Explosive violence and health care: a story in photos

November 2, 2017

Usually, PAX tells in words about the impact war has on civilians. This time, we tell a story in photographs. Words say a lot, but for many, images say more.

With this in mind, PAX presents the research ‘Operating Under Fire’, about the effects of the use of explosive weapons on health care in Ukraine, as a photo essay using the online application Scrollytelling.

Damaged hospitals, impeded ambulance services, medical personnel and patients in danger, broken electricity, water, gas and telephone service: explosive weapons used in the east of Ukraine have had a major impact on the health care sector, both directly and indirectly. These impacts are detailed in the report ‘Operating under Fire’ published earlier this year by Dutch NGO PAX and the Harvard Law School’s International Human Rights Clinic (IHRC).

The photo story – playable on a pc, tablet or mobile phone – shows visually these direct  and indirect impacts.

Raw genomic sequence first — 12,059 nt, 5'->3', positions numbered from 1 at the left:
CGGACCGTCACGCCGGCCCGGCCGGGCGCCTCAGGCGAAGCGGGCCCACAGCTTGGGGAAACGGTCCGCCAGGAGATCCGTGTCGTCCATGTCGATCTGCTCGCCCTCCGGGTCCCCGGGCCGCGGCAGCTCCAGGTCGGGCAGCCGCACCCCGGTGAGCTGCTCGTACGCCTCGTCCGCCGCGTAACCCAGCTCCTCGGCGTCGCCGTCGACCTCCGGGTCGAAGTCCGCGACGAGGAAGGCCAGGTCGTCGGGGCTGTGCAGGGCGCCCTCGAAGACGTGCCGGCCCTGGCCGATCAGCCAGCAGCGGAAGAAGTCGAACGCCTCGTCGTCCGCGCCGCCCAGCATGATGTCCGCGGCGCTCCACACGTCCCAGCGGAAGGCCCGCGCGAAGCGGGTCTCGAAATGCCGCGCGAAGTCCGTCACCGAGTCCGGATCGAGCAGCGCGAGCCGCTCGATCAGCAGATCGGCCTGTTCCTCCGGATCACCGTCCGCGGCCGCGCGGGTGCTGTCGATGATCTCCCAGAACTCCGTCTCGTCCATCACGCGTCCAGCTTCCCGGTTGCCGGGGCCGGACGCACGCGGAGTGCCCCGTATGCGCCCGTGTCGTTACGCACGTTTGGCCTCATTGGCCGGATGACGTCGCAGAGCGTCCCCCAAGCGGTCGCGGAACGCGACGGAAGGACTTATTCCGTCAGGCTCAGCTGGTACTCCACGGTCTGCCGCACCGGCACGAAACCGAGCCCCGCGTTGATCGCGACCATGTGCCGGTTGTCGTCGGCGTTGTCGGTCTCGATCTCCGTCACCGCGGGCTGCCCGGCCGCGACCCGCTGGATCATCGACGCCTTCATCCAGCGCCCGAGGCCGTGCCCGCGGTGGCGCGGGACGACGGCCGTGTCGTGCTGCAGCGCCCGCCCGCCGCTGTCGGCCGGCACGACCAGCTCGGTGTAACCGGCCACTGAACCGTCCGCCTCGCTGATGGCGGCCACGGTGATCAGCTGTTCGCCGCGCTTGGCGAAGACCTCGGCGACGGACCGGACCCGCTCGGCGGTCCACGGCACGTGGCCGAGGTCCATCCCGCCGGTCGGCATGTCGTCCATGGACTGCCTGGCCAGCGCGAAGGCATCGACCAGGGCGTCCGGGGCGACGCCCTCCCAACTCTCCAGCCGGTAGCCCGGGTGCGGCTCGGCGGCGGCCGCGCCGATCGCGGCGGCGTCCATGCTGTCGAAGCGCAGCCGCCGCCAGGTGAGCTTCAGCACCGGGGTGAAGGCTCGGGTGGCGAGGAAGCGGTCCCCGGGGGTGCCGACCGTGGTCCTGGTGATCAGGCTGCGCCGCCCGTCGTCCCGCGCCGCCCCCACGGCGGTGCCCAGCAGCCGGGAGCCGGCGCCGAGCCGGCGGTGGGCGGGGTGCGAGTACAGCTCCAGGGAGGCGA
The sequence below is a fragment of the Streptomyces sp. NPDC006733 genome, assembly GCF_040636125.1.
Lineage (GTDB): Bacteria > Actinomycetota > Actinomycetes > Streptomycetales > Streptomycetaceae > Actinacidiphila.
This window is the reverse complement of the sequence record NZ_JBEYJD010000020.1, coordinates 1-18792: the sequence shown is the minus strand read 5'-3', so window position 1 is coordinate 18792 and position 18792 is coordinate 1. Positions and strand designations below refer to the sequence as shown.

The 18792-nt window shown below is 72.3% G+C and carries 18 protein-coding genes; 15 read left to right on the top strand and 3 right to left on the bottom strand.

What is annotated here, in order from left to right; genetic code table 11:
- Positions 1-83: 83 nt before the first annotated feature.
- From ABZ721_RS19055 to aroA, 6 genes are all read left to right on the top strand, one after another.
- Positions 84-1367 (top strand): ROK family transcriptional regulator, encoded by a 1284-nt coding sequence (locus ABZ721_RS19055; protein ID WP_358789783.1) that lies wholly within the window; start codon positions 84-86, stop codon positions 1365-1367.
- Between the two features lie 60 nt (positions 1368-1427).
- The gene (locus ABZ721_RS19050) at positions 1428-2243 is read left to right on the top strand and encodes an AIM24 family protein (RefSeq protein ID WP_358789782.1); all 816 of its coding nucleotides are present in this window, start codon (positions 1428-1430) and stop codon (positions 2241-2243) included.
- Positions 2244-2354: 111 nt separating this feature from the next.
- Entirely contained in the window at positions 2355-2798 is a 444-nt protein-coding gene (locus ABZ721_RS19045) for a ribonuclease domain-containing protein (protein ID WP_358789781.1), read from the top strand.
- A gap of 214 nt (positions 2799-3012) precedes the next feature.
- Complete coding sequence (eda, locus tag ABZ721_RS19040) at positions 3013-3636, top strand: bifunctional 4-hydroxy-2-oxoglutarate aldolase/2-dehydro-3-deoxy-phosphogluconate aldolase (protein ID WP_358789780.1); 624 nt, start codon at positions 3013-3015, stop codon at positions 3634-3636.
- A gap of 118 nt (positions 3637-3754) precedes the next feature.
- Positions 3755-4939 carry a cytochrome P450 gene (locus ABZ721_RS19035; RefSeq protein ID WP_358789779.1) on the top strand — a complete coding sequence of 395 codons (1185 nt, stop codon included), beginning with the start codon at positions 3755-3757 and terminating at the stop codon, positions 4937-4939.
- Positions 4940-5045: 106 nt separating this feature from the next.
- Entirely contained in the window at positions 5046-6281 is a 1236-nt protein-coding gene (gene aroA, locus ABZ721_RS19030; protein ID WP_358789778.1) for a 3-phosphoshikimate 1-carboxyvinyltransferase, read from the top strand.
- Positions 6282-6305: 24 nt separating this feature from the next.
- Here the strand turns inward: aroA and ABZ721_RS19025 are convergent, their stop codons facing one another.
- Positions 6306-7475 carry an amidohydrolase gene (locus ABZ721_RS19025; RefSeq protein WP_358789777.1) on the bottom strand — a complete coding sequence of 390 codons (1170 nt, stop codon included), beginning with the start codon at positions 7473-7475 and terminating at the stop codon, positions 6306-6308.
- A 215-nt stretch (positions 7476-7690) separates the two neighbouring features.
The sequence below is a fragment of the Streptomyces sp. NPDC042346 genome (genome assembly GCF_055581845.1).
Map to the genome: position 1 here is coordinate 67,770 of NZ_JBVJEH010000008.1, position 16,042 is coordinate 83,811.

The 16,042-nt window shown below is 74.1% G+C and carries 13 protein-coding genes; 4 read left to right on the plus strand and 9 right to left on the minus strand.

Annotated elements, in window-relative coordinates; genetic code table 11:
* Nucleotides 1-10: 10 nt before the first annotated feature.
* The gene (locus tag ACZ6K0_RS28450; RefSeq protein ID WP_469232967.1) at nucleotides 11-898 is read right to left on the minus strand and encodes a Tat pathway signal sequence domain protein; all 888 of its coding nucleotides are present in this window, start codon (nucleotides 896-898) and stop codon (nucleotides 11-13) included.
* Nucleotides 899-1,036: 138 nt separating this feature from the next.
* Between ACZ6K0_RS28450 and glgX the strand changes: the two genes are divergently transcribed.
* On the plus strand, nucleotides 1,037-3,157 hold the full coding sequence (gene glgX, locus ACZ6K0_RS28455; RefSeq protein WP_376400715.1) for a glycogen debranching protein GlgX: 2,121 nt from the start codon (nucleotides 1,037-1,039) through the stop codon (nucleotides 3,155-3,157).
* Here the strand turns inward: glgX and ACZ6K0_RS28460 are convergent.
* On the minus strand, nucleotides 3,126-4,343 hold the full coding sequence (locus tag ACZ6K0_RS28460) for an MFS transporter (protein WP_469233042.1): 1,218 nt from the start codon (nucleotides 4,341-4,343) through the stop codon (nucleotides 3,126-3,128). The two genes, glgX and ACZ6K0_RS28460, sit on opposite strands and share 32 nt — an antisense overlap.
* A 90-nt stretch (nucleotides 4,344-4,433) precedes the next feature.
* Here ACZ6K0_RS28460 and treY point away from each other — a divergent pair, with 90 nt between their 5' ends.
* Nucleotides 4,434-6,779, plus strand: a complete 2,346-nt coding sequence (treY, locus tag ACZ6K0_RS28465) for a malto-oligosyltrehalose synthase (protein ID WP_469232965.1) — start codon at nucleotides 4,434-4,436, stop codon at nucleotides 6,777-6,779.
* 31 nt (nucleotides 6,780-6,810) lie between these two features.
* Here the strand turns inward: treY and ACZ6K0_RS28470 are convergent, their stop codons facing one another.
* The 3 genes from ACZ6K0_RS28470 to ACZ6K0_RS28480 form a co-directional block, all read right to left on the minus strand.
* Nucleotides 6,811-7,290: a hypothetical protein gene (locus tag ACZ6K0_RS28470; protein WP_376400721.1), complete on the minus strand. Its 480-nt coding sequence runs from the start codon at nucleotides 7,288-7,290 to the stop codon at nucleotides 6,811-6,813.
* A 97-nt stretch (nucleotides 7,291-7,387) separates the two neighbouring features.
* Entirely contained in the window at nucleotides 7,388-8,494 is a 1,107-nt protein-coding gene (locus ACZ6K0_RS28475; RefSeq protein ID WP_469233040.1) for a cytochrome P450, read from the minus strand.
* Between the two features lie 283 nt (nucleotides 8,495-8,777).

Since the beginning of the conflict in 2014, the use of explosive weapons in Ukraine has caused widespread damage. The report ‘Operating under Fire’ shows that when explosive weapons are used in populated areas, they often inflict harm on the health care system, even when they are not intentionally directed at hospitals.

Operating under Fire is a joint publication by Harvard Law School’s International Human Rights Clinic (IHRC) and PAX.

PAX is member of the Steering Committee of the International Network on Explosive Weapons (INEW) and calls for an international political commitment to prevent the harm caused by the use of explosive weapons in populated areas.

Experience the photo essay ‘Operating Under Fire’

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